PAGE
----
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I'm trying to determine the optimal solution for this tough problem. I've got a length (let's say 11). So it's a one dimensional space 0-10. Now I've got these intervals with same length (let's assume 2 in this example). Now they're randomly distributed (overlapping, or not). Let me draw an example:

Situation:

|00|01|02|03|04|05|06|07|08|09|10| <- Space (length = 11)

|-----|       
         |-----|
            |-----|
               |-----|
                  |-----|
                           |-----| <- single interval of length = 2

Now the solution needs to find the maximal number of intervals that can fit at once without overlap.

The solution is: 4 intervals

There are three results of 4 intervals:

|00|01|02|03|04|05|06|07|08|09|10|

|-----|  |-----|-----|     |-----| <- result 1
|-----|  |-----|  |-----|  |-----| <- result 2
|-----|     |-----|-----|  |-----| <- result 3

But there are also two more constraints as well.

  1. If there are more results (of best solution, in this case = 4), then the one with the least number of gaps.

  2. If there are more results still the one with the highest minimal length of all its spaces. For example the one with spaces (of length) 2 & 3 has minimal length of space = 2, that is better than 1 & 4 where the minimal length of space is only 1.

So the result 2 has 4 "continual" chunks, the other two have only 3 so the refinement is:

|00|01|02|03|04|05|06|07|08|09|10|

|-----|  |-----------|     |-----| <- result 1
|-----|     |-----------|  |-----| <- result 3

Those two got same space distributions between them, so let's take first one.

The result for the input set is:

Interval count  : 4
Optimal solution: |-----|  |-----------|     |-----|

The algorithm has to work universally for all the space length (not only 11), all interval lengths (interval length is always <= space length) and any number of intervals.

Update:

Problematic scenario:

|00|01|02|03|04|05|06|07|08|09|

|-----|  
         |-----| 
            |-----|     
                        |-----|
|-----|
share|improve this question
1  
Interesting. But where is your attempt? –  Michael Petrotta Aug 26 '12 at 14:03
    
A good problem, but I don't think it fits well to SO. –  L.B Aug 26 '12 at 14:04
    
Did you try to come by something and did not succeed? Dude, this is not Project Euler. –  Vitaliy Aug 26 '12 at 14:05
    
My attempt is basically a brutal force :) –  SmartK8 Aug 26 '12 at 14:05
    
The second constraint is not well defined: what does the "most distance" mean? If you mean the total un-covered length, they are all same for all the solutions with maximal number of intervals. –  RoBa Aug 26 '12 at 14:26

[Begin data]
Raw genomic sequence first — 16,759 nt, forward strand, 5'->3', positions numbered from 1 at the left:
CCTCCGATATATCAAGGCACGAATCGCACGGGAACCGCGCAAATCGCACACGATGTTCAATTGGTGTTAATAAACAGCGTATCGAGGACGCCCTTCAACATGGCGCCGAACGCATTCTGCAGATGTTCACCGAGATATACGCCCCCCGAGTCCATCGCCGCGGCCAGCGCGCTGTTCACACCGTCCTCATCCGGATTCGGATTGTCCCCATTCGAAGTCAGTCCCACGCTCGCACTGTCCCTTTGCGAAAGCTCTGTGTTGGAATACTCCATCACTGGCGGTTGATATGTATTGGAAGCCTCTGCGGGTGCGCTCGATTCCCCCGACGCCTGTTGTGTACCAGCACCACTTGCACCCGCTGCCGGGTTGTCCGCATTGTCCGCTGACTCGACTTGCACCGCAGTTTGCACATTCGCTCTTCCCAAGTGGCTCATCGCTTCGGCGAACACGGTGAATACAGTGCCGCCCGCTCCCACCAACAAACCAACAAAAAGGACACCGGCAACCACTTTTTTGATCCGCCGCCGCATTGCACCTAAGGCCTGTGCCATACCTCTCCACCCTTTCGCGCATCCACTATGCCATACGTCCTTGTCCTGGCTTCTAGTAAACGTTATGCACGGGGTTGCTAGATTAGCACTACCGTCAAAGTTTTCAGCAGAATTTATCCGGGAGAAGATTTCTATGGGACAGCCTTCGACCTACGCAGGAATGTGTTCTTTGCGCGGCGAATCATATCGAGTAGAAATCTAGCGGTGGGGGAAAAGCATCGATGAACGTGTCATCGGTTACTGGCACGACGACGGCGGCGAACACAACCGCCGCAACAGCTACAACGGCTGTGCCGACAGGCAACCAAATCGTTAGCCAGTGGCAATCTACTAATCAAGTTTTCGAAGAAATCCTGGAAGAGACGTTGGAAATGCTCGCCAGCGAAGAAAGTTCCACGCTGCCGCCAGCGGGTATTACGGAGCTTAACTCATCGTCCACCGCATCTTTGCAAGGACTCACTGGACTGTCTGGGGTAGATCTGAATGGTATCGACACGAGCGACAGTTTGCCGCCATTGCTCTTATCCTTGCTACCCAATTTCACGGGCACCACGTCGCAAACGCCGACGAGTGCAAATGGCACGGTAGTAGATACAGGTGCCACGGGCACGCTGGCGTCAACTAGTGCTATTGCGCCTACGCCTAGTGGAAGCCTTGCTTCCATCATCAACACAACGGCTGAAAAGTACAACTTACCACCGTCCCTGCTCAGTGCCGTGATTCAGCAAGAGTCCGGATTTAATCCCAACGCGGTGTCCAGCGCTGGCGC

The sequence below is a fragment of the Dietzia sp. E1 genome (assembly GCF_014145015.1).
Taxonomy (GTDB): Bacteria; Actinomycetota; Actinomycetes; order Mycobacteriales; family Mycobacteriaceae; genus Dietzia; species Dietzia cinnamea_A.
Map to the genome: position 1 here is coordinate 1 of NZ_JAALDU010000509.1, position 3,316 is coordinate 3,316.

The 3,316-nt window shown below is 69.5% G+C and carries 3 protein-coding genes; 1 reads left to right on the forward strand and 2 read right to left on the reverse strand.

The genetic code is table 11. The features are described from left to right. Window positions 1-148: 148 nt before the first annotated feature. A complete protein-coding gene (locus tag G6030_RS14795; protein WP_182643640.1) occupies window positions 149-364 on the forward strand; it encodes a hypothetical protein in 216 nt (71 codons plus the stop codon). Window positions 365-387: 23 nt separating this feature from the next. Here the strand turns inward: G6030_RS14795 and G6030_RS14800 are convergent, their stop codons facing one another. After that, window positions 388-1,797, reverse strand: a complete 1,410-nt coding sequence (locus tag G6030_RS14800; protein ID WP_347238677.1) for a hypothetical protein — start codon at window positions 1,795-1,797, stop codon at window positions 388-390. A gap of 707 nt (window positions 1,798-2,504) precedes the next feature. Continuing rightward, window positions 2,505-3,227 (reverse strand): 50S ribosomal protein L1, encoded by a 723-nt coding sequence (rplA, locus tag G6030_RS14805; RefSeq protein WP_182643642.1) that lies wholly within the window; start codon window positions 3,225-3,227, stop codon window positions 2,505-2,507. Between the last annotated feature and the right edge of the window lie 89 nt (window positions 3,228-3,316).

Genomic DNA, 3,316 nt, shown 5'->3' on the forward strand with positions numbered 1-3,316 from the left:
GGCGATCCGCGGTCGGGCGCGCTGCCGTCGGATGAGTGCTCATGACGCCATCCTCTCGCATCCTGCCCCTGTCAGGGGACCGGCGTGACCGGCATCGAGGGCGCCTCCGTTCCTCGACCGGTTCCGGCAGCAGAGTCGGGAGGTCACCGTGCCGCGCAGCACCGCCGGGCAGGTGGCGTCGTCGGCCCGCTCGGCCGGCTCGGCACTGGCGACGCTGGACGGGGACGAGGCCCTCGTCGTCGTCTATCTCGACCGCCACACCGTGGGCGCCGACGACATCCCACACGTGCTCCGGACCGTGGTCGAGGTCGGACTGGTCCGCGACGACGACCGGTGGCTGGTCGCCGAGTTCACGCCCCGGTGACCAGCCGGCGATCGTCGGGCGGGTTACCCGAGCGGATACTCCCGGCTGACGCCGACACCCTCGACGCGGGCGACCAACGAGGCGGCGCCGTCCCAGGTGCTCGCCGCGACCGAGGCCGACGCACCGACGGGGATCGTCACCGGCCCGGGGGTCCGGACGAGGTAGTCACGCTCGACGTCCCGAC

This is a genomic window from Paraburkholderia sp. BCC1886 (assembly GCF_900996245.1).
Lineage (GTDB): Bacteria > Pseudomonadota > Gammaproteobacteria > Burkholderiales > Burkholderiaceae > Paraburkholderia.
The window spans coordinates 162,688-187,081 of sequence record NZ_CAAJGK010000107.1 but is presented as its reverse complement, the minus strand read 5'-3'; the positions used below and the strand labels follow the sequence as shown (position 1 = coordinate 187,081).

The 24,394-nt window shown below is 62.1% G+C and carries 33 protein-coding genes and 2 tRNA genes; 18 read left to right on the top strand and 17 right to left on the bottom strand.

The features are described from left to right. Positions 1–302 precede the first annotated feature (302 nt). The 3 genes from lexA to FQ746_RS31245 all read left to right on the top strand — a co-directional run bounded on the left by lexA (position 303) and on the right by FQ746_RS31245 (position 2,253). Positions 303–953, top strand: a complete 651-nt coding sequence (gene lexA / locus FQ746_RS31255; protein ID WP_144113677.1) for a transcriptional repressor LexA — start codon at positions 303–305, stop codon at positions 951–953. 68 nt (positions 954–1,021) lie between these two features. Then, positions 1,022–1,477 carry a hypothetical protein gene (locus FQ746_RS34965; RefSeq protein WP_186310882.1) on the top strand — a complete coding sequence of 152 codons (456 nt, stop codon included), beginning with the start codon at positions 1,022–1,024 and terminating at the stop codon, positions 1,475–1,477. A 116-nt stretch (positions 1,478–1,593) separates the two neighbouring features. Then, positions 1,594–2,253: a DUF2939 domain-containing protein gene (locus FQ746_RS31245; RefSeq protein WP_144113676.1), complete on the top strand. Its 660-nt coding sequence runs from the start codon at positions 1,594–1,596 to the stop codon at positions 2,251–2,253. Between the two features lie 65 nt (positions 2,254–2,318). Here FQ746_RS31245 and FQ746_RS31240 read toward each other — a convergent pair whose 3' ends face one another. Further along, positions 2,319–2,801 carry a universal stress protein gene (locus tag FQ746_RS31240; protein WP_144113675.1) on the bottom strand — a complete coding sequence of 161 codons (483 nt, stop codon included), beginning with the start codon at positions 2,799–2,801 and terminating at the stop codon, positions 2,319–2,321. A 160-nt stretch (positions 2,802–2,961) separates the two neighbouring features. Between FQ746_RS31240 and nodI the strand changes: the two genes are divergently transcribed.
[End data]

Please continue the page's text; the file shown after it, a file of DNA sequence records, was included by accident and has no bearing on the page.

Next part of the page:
1 Answer 1

up vote 3 down vote accepted

This is a simple dynamic programming problem.

Let the total length be N and the length of a task be L.

Let F(T) be maximum number of tasks that can be selected from the sub interval (T, N), then at each unit time T, there are 3 possibilities:

  1. There is no task that starts at T.
  2. There is a task that starts at T, but we do not include it in the result set.
  3. There is a task that starts at T, and we do include it in the result set.

Case 1 is simple, we just have F(T) = F(T + 1).

In case 2/3, notice that selecting a task that start a T means we must reject all tasks that start while this task is running, i.e. between T and T + L. So we get F(T) = max(F(T + 1), F(T + L) + 1).

Finally, F(N) = 0. So you just start from F(N) and work your way back to F(0).

EDIT: This will give you the maximum number of intervals, but not the set that fulfils your 2 constraints. Your explanation of the constraints is unclear to me, so I'm not sure how to help you there. In particular, I can't tell what constraint 1 means since all the solutions to your example set are apparently equal.

EDIT 2: Some further explanation as requested:

Consider your posted example, we have N = 11 and L = 2. There are tasks that start at T = 0, 3, 4, 5, 6, 9. Starting from F(11) = 0 and working backwards:

  • F(11) = 0
  • F(10) = F(11) = 0 (Since no task starts at T = 10)
  • F(9) = max(F(10), F(11) + 1) = 1
  • ...

Eventually we get to F(0) = 4:

T   |00|01|02|03|04|05|06|07|08|09|10|
F(T)| 4| 3| 3| 3| 3| 2| 2| 1| 1| 1| 0|

EDIT 3: Well I was curious enough about this that I wrote a solution, so may as well post it. This will give you the set that has the most tasks, with the least number of gaps, and the smallest minimum gap. The output for the examples in the question is:

  • (0, 2) -> (4, 6) -> (6, 8) -> (9, 11)
  • (0, 2) -> (4, 6) -> (8, 10)

Obviously, I make no guarantees about correctness! :)

private class Task { public int Start { get; set; } public int Length { get; set; } public int End { get { return Start + Length; } }

    public override string ToString()
    {
        return string.Format("({0:d}, {1:d})", Start, End);
    }
}

private class CacheEntry : IComparable
{
    public int Tasks { get; set; }
    public int Gaps { get; set; }
    public int MinGap { get; set; }
    public Task Task { get; set; }
    public Task NextTask { get; set; }

    public int CompareTo(object obj)
    {
        var other = obj as CacheEntry;
        if (Tasks != other.Tasks)
            return Tasks - other.Tasks; // More tasks is better
        if (Gaps != other.Gaps)
            return other.Gaps = Gaps; // Less gaps is better
        return MinGap - other.MinGap; // Larger minimum gap is better
    }
}